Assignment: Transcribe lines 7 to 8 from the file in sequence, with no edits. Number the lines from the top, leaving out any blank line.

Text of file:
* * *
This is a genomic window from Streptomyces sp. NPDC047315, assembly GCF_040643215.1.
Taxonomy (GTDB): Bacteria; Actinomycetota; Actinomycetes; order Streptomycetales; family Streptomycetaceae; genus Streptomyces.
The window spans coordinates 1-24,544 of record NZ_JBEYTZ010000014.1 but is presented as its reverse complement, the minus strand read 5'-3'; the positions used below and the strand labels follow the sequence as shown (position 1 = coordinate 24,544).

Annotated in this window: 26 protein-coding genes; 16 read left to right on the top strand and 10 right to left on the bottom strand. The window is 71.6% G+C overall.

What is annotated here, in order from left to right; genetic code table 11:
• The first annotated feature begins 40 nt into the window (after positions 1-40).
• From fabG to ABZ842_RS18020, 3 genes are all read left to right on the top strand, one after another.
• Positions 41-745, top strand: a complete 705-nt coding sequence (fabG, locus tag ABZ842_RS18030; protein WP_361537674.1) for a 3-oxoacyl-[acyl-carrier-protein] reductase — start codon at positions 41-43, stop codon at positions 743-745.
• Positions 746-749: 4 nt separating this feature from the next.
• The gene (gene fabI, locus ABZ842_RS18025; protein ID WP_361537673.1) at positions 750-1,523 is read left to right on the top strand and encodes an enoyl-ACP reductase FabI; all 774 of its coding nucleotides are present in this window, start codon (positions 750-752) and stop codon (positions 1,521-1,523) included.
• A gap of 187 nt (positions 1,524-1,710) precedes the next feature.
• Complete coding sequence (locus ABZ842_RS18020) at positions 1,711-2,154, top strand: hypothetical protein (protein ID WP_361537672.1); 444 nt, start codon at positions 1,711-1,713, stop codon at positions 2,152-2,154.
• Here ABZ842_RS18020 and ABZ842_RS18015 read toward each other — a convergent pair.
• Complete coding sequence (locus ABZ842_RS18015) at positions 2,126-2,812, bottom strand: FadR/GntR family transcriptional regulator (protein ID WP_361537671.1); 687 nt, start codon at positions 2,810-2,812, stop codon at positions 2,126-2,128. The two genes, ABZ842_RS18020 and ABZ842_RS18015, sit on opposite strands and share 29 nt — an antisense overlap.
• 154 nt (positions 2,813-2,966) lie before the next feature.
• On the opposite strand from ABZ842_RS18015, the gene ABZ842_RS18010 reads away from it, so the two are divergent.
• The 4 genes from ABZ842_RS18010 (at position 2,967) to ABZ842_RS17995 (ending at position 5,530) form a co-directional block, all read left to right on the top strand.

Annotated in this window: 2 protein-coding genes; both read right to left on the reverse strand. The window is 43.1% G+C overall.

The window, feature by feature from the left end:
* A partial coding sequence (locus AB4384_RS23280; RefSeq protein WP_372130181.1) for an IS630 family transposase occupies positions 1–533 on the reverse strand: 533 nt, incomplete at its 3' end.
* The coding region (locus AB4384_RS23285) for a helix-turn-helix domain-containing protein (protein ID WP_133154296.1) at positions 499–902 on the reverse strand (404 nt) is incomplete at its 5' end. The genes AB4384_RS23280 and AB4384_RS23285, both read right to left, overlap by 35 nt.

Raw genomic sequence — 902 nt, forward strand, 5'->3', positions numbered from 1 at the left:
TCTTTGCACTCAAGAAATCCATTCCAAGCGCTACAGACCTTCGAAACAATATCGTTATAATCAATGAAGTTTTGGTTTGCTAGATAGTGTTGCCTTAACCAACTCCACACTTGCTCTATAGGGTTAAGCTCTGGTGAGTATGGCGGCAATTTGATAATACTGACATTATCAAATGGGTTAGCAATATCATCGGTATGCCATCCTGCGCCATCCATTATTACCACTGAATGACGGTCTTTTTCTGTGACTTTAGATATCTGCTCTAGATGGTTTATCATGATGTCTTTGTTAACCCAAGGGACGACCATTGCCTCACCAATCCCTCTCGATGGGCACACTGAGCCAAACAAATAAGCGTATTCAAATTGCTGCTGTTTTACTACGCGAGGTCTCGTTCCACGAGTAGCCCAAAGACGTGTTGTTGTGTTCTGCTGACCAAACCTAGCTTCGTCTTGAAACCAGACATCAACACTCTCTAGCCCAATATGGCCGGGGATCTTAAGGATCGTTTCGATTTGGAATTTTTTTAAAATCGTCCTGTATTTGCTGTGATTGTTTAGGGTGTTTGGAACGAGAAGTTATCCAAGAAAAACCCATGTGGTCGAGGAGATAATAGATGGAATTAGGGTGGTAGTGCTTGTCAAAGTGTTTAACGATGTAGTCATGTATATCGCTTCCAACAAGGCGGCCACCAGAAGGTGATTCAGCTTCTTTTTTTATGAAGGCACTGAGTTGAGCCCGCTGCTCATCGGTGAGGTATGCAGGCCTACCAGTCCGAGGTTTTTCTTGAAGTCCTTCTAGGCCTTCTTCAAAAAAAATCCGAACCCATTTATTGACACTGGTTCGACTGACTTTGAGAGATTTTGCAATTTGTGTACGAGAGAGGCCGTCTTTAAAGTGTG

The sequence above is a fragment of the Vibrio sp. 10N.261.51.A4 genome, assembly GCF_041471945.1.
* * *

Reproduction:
• From fabG to ABZ842_RS18020, 3 genes are all read left to right on the top strand, one after another.
• Positions 41-745, top strand: a complete 705-nt coding sequence (fabG, locus tag ABZ842_RS18030; protein WP_361537674.1) for a 3-oxoacyl-[acyl-carrier-protein] reductase — start codon at positions 41-43, stop codon at positions 743-745.